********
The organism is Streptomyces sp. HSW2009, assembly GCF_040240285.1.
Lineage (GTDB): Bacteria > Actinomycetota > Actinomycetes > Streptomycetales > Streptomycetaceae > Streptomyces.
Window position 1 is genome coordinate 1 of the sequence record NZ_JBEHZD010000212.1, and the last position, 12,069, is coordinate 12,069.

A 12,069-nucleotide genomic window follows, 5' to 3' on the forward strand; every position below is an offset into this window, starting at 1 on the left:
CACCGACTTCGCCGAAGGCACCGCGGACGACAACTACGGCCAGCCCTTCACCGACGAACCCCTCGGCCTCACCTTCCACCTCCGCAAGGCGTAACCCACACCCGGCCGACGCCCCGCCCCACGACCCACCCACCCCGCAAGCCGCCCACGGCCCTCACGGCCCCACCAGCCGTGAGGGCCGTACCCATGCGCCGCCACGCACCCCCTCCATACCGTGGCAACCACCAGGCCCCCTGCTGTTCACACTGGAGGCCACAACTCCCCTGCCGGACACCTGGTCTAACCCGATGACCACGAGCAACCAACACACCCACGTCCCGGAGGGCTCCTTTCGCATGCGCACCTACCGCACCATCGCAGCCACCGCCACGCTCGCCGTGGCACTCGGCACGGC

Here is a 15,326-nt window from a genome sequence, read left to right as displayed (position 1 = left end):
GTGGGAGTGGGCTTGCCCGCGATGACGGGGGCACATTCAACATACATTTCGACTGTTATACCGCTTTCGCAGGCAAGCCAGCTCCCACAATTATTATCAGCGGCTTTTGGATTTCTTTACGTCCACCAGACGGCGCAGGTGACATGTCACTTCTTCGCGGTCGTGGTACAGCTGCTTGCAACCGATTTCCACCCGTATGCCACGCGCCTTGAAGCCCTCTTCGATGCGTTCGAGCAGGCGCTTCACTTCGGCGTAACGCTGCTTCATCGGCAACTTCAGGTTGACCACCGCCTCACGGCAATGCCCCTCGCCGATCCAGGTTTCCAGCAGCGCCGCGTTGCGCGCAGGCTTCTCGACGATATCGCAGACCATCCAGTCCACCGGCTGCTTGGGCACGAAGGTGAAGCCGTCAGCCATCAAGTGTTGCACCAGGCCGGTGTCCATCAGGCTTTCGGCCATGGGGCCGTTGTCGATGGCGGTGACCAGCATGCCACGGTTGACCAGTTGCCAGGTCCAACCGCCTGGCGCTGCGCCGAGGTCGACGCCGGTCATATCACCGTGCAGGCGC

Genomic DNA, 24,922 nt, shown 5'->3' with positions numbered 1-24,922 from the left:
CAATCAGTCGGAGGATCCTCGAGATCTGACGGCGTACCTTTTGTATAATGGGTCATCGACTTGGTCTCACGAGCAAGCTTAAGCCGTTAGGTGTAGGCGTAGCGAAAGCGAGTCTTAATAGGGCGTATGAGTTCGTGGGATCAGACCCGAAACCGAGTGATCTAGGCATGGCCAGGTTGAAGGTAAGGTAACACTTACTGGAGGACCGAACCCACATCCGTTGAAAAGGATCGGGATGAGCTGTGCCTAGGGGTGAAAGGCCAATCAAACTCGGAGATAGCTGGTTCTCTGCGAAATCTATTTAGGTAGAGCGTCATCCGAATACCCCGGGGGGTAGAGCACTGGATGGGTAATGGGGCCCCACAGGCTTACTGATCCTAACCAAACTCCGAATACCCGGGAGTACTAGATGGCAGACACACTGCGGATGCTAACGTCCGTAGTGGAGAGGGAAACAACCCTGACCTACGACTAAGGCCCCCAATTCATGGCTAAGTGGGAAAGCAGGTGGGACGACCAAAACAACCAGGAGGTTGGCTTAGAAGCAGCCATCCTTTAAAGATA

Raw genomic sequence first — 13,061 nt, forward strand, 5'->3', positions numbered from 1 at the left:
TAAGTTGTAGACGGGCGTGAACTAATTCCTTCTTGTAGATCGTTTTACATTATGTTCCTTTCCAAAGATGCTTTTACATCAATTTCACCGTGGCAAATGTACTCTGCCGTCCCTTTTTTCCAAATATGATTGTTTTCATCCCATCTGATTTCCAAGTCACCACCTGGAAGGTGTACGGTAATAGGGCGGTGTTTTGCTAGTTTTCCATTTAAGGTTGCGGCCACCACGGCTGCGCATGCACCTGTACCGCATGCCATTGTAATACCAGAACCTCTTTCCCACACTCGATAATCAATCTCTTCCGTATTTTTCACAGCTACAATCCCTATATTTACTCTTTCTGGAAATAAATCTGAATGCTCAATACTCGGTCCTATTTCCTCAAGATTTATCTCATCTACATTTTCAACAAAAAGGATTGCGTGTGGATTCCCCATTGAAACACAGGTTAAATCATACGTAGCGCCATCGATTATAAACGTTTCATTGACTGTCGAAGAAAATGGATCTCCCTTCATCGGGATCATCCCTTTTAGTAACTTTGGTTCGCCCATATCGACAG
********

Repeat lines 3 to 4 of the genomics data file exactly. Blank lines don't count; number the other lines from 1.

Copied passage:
Window position 1 is genome coordinate 1 of the sequence record NZ_JBEHZD010000212.1, and the last position, 12,069, is coordinate 12,069.

A 12,069-nucleotide genomic window follows, 5' to 3' on the forward strand; every position below is an offset into this window, starting at 1 on the left: